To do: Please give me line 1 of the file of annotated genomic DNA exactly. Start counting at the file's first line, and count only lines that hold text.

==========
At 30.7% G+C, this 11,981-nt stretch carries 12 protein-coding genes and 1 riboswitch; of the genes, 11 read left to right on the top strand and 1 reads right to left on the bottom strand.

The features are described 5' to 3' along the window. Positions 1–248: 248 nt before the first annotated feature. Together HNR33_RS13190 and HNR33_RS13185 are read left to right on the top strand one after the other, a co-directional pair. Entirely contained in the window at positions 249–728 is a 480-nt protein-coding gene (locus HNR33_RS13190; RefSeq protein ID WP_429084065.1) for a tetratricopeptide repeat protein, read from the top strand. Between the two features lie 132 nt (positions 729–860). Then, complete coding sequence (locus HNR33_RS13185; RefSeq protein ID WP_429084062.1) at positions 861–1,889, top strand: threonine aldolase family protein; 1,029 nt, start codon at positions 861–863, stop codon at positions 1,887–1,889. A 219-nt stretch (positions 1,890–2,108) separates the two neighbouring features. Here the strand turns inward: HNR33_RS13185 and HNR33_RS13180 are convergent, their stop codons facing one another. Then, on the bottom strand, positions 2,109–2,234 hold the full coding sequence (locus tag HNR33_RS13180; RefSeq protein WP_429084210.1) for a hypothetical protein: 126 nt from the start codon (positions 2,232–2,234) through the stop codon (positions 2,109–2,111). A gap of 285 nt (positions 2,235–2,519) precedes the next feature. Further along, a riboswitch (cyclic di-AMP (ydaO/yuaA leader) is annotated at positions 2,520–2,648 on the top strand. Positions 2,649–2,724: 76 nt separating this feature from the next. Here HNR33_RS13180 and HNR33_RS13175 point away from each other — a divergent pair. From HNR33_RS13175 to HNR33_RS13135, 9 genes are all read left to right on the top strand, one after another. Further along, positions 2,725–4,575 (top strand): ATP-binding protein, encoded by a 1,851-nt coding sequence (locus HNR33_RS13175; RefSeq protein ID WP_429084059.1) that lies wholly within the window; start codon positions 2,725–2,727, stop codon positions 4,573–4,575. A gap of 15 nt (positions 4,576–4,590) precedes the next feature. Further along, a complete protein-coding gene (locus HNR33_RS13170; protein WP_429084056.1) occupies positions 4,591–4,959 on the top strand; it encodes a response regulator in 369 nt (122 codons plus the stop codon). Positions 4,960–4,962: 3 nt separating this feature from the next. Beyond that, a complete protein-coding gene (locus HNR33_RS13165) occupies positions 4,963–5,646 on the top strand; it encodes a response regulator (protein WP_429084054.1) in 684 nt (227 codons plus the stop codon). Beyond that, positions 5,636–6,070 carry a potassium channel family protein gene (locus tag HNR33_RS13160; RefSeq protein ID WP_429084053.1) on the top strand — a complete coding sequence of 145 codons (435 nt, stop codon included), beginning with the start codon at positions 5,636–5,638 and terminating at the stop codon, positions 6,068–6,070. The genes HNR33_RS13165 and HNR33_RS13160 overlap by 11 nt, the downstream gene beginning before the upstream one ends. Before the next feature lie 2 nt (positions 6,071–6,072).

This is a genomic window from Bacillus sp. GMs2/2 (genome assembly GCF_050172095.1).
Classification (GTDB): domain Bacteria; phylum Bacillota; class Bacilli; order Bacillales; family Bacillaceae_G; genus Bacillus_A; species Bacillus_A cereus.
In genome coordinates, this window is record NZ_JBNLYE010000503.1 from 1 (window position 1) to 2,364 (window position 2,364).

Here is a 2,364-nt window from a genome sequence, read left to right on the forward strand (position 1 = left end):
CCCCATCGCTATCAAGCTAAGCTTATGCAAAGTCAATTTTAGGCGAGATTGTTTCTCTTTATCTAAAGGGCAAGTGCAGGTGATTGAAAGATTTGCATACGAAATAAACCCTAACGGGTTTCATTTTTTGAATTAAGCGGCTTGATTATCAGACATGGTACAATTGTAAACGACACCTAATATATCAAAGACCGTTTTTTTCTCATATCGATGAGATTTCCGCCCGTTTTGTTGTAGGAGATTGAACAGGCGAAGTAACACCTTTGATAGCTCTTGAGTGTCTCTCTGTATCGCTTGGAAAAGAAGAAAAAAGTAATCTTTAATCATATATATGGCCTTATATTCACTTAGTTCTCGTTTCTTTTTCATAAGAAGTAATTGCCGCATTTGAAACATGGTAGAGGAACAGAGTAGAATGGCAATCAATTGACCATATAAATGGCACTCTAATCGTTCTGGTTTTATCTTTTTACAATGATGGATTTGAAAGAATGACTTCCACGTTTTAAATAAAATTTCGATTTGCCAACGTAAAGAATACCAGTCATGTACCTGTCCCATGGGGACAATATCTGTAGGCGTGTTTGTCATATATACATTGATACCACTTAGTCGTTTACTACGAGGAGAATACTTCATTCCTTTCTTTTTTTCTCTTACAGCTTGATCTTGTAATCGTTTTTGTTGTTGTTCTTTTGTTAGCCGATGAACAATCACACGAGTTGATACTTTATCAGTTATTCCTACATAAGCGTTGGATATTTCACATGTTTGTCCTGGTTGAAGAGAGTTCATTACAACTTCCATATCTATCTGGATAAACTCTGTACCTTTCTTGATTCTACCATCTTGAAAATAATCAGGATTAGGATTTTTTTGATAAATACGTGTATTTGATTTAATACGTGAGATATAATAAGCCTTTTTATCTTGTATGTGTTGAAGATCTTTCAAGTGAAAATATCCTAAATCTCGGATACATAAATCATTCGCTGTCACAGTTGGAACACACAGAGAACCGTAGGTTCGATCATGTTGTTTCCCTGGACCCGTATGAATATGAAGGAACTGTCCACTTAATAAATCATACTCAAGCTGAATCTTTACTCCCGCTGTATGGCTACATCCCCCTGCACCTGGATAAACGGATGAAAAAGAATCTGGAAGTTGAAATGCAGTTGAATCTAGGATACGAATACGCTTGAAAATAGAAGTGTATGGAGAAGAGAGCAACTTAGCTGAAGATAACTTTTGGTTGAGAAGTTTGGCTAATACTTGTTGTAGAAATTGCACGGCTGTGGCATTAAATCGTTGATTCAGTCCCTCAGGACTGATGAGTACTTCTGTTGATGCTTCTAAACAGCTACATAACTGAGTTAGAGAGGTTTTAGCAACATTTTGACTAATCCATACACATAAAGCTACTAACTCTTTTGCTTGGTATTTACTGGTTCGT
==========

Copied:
At 30.7% G+C, this 11,981-nt stretch carries 12 protein-coding genes and 1 riboswitch; of the genes, 11 read left to right on the top strand and 1 reads right to left on the bottom strand.